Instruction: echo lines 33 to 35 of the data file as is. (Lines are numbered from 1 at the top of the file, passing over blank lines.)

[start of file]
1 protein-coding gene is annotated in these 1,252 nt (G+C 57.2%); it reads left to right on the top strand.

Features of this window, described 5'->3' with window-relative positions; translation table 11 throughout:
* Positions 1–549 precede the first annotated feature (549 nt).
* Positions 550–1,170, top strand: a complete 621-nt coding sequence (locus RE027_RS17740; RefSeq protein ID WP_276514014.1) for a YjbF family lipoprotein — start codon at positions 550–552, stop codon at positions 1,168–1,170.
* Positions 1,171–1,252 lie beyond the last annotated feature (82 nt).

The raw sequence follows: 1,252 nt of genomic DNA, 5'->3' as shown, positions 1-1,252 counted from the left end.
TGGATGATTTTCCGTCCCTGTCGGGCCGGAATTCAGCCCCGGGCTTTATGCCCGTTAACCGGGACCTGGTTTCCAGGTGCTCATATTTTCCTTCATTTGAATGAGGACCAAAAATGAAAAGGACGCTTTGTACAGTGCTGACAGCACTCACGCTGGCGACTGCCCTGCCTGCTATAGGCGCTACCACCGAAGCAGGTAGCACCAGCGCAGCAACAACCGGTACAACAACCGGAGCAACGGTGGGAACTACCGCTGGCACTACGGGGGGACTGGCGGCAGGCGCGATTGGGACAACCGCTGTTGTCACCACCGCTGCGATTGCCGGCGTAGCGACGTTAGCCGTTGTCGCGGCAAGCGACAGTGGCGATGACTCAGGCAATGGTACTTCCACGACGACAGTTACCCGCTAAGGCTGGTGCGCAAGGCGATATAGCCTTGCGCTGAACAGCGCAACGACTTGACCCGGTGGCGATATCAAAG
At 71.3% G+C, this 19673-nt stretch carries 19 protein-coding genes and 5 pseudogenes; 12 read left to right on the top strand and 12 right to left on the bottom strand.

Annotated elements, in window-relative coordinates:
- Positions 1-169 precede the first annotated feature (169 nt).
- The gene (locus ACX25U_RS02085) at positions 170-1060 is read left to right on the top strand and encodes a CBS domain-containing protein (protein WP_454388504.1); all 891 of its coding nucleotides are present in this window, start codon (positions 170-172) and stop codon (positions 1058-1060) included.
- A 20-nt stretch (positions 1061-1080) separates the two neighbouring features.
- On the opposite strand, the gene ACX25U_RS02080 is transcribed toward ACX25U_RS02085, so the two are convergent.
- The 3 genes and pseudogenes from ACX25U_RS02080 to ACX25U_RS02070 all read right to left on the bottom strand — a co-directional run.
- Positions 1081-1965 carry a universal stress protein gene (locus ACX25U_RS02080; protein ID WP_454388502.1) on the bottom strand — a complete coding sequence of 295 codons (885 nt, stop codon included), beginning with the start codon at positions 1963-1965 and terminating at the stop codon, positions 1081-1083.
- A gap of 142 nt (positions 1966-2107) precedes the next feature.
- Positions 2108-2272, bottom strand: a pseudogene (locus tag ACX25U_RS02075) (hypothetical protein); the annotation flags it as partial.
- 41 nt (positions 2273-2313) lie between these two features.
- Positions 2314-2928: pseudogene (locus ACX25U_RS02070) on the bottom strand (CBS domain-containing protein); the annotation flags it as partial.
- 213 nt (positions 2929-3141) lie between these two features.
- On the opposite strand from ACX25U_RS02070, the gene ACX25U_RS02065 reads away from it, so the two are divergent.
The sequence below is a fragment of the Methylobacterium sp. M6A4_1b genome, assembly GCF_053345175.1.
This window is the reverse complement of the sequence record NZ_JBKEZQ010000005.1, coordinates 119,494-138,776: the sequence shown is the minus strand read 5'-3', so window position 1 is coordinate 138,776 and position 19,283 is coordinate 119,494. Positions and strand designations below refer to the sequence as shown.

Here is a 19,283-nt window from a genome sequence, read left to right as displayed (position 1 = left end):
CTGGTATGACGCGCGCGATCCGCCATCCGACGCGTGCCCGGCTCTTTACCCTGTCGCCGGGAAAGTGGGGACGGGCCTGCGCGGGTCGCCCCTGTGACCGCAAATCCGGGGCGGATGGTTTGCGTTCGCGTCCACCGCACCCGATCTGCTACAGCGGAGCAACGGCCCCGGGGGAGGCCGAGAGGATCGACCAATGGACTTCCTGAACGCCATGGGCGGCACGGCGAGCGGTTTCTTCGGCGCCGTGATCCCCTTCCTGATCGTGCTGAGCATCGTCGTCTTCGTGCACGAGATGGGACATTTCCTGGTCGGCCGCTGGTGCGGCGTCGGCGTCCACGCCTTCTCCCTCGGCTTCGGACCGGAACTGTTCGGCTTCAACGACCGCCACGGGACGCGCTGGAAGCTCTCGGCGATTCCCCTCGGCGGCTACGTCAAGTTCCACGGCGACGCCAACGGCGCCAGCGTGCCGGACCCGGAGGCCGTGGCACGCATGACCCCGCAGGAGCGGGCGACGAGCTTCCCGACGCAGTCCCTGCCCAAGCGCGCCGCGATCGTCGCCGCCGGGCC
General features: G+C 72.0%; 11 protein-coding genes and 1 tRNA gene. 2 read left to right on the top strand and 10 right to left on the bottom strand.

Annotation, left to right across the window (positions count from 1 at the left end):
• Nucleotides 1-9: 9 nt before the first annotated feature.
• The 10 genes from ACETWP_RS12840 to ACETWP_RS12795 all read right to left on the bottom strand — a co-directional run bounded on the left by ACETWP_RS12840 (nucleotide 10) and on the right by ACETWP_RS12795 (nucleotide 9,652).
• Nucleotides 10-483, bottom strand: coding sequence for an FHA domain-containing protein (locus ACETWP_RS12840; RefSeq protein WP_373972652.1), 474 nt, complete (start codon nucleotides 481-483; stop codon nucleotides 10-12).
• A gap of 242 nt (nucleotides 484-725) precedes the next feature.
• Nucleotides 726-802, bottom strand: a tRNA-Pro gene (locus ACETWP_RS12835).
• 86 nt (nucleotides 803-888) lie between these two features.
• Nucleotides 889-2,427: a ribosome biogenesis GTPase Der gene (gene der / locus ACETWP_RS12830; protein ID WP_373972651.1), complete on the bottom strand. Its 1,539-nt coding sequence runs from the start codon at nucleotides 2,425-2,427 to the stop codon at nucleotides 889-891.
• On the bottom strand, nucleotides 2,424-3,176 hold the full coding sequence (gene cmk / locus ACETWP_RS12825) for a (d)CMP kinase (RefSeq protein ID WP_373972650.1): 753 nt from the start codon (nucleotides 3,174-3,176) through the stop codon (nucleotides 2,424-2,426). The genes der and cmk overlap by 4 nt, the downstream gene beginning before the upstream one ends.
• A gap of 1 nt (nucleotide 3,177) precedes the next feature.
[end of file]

• 86 nt (nucleotides 803-888) lie between these two features.
• Nucleotides 889-2,427: a ribosome biogenesis GTPase Der gene (gene der / locus ACETWP_RS12830; protein ID WP_373972651.1), complete on the bottom strand. Its 1,539-nt coding sequence runs from the start codon at nucleotides 2,425-2,427 to the stop codon at nucleotides 889-891.
• On the bottom strand, nucleotides 2,424-3,176 hold the full coding sequence (gene cmk / locus ACETWP_RS12825) for a (d)CMP kinase (RefSeq protein ID WP_373972650.1): 753 nt from the start codon (nucleotides 3,174-3,176) through the stop codon (nucleotides 2,424-2,426). The genes der and cmk overlap by 4 nt, the downstream gene beginning before the upstream one ends.